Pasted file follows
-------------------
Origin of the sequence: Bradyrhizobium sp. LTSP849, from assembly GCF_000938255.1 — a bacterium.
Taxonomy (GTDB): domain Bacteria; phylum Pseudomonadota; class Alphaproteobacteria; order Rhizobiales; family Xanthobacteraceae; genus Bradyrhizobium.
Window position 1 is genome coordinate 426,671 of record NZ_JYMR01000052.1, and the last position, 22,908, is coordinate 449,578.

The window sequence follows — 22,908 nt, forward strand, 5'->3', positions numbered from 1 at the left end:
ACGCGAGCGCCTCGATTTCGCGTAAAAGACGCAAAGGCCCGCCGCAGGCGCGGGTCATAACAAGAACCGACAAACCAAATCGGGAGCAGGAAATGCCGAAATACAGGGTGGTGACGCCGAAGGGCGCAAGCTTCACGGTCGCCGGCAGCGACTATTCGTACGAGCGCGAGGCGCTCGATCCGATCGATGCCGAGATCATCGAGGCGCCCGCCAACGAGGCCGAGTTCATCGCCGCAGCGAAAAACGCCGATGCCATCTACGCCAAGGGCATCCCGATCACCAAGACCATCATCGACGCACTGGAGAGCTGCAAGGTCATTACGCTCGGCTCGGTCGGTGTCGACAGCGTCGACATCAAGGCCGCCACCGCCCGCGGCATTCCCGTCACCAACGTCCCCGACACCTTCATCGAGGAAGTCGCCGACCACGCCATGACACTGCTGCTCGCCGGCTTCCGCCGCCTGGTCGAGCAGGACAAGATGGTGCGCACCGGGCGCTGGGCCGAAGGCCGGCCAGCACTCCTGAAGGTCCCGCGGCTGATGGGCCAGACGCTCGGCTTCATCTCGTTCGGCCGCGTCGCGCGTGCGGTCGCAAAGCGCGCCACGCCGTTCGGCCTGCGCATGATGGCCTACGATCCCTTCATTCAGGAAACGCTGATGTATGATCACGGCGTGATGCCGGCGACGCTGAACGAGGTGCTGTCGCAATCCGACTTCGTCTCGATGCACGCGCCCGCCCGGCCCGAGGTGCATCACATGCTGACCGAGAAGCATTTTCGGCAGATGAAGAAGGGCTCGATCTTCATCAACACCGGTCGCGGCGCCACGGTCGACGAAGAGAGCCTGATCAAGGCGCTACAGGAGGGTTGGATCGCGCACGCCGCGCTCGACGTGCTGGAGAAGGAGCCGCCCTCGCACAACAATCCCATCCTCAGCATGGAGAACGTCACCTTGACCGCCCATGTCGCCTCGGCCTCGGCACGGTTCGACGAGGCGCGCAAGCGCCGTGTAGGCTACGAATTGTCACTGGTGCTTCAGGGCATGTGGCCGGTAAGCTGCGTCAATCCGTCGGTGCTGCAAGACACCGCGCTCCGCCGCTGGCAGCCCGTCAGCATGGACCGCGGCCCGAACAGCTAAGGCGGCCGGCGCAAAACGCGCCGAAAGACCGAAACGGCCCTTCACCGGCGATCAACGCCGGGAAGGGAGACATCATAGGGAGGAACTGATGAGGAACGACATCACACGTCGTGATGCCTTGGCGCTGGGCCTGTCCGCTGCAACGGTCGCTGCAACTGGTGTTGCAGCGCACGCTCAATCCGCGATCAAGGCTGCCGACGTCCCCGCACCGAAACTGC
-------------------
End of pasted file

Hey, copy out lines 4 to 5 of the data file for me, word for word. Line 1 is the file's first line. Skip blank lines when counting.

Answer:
The window sequence follows — 22,908 nt, forward strand, 5'->3', positions numbered from 1 at the left end:
ACGCGAGCGCCTCGATTTCGCGTAAAAGACGCAAAGGCCCGCCGCAGGCGCGGGTCATAACAAGAACCGACAAACCAAATCGGGAGCAGGAAATGCCGAAATACAGGGTGGTGACGCCGAAGGGCGCAAGCTTCACGGTCGCCGGCAGCGACTATTCGTACGAGCGCGAGGCGCTCGATCCGATCGATGCCGAGATCATCGAGGCGCCCGCCAACGAGGCCGAGTTCATCGCCGCAGCGAAAAACGCCGATGCCATCTACGCCAAGGGCATCCCGATCACCAAGACCATCATCGACGCACTGGAGAGCTGCAAGGTCATTACGCTCGGCTCGGTCGGTGTCGACAGCGTCGACATCAAGGCCGCCACCGCCCGCGGCATTCCCGTCACCAACGTCCCCGACACCTTCATCGAGGAAGTCGCCGACCACGCCATGACACTGCTGCTCGCCGGCTTCCGCCGCCTGGTCGAGCAGGACAAGATGGTGCGCACCGGGCGCTGGGCCGAAGGCCGGCCAGCACTCCTGAAGGTCCCGCGGCTGATGGGCCAGACGCTCGGCTTCATCTCGTTCGGCCGCGTCGCGCGTGCGGTCGCAAAGCGCGCCACGCCGTTCGGCCTGCGCATGATGGCCTACGATCCCTTCATTCAGGAAACGCTGATGTATGATCACGGCGTGATGCCGGCGACGCTGAACGAGGTGCTGTCGCAATCCGACTTCGTCTCGATGCACGCGCCCGCCCGGCCCGAGGTGCATCACATGCTGACCGAGAAGCATTTTCGGCAGATGAAGAAGGGCTCGATCTTCATCAACACCGGTCGCGGCGCCACGGTCGACGAAGAGAGCCTGATCAAGGCGCTACAGGAGGGTTGGATCGCGCACGCCGCGCTCGACGTGCTGGAGAAGGAGCCGCCCTCGCACAACAATCCCATCCTCAGCATGGAGAACGTCACCTTGACCGCCCATGTCGCCTCGGCCTCGGCACGGTTCGACGAGGCGCGCAAGCGCCGTGTAGGCTACGAATTGTCACTGGTGCTTCAGGGCATGTGGCCGGTAAGCTGCGTCAATCCGTCGGTGCTGCAAGACACCGCGCTCCGCCGCTGGCAGCCCGTCAGCATGGACCGCGGCCCGAACAGCTAAGGCGGCCGGCGCAAAACGCGCCGAAAGACCGAAACGGCCCTTCACCGGCGATCAACGCCGGGAAGGGAGACATCATAGGGAGGAACTGATGAGGAACGACATCACACGTCGTGATGCCTTGGCGCTGGGCCTGTCCGCTGCAACGGTCGCTGCAACTGGTGTTGCAGCGCACGCTCAATCCGCGATCAAGGCTGCCGACGTCCCCGCACCGAAACTGC